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Mystery gifts

Written by Judith Curthoys, posted on Monday, April 1, 2019

Document of the Month - April 2019

Christ Church Archives the Careswell 'atlas' (shelfmark viii.a.53) and the three pages of the Bostock indenture (shelfmark lv.b.1).

On 1 April 1633, Mrs Joan Bostock granted to the Dean and Canons of Christ Church three messages – or properties – in her home town of Windsor, on Peascod Street, today one of the main shopping streets in the town leading down the hill from the gates of the castle.

The profits of the properties, after repairs and ‘re-edifying’, were to be distributed to four students. This had to be done every year on the 18th December after dinner between the hours of 1 and 3pm in the Chapter House. Those fortunate enough to receive the exhibitions were to be chosen by the Dean and Canons (or at least five of them) at a meeting in the Audit House and were to be selected from those who had most need and ‘be of the towardliest hope for learning and conversation.’ The income from the estate was not huge but the chosen students – usually graduates in the early days - received an additional income of £4 a year (about £700 today).

The documentation surrounding the gift does not indicate why Joan decided to give her houses to Christ Church. There was an undergraduate here from 1624 who received his Bachelor of Medicine degree in 1633; perhaps he was related to Joan and she wanted to express some gratitude to his college for his education.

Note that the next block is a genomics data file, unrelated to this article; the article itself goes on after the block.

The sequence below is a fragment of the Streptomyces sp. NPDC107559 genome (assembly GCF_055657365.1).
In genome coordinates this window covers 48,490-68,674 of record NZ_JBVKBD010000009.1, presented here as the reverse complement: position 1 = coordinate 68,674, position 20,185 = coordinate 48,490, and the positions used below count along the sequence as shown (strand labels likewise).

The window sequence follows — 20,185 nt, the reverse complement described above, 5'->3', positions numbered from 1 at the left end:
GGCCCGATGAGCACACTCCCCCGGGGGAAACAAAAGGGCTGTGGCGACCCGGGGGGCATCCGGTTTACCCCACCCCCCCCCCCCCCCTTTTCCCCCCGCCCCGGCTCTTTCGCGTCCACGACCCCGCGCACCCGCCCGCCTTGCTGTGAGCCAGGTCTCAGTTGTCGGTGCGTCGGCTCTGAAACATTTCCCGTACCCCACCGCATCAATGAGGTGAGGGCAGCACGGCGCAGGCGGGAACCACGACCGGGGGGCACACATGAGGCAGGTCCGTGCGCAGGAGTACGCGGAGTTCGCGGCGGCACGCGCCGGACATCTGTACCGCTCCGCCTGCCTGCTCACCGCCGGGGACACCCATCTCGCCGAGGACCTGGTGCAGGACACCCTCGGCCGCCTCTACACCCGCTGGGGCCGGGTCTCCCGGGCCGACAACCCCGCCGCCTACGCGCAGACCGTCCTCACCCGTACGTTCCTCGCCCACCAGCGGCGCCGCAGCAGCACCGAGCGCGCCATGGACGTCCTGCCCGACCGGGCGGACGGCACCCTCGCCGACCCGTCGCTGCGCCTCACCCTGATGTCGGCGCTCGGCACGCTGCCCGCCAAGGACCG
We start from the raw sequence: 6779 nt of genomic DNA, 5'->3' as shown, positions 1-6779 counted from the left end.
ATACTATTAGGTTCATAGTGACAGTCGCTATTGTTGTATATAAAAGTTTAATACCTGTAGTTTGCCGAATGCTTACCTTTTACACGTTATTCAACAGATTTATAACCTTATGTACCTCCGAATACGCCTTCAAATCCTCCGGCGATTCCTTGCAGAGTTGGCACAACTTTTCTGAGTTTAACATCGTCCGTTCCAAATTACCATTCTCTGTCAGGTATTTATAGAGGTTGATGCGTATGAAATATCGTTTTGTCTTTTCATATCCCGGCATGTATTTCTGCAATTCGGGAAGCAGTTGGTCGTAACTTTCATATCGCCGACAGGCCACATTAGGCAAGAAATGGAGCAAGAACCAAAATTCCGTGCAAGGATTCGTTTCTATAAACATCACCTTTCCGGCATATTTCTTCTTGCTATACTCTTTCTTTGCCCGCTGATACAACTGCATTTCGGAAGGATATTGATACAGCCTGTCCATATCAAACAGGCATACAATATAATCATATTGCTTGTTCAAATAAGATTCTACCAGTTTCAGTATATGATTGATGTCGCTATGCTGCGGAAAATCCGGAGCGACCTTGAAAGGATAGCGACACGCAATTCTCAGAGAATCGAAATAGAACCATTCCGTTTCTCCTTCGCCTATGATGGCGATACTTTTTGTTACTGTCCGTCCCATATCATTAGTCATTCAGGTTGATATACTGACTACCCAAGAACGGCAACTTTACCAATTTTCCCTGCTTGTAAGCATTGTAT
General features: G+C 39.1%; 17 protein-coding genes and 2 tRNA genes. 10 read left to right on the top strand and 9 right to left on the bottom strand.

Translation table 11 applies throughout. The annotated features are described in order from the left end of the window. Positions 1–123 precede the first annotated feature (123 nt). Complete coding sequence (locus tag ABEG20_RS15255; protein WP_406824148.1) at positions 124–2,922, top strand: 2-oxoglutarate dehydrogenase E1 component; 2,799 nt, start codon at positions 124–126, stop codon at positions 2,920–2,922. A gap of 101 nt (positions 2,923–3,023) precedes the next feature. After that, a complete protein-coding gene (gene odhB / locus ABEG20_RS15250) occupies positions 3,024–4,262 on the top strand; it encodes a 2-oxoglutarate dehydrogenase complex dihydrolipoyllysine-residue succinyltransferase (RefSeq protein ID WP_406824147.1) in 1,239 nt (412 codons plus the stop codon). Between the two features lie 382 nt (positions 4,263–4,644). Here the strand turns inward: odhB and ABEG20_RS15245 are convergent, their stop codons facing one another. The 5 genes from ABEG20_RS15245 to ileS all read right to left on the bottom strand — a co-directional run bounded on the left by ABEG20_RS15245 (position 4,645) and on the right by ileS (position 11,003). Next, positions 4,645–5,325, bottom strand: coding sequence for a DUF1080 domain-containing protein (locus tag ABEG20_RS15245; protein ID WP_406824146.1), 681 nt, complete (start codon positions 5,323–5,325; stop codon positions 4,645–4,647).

But the properties in Windsor were not the only bequest that was a bit of a mystery. Later in the seventeenth century, a wealthy Shropshire farmer called Edward Careswell who, as far as we can tell, had no connection at all with Christ Church or even Oxford, bequeathed to the college five farms in Shropshire and Staffordshire the income from which was to maintain eighteen scholars from local grammar schools.

The instructions to the Dean and Canons were specific: eighteen men were each to receive £18 every year for four years while they were undergraduates, then £21 a year for three years as graduates, and then £27 a year for three years after they had earned their MAs.

Unfortunately, the estate did not yield sufficient income to pay such generous exhibitions so the number to be supported was set at ten. In order to increase the income, Christ Church commissioned a land surveyor to cast his eye over the estate and see what could be done to improve the land and so the profits. The results of the surveyor’s work were turned into a beautiful ‘atlas’ with elegant ink drawings of the individual farms with tables of recommended improvements.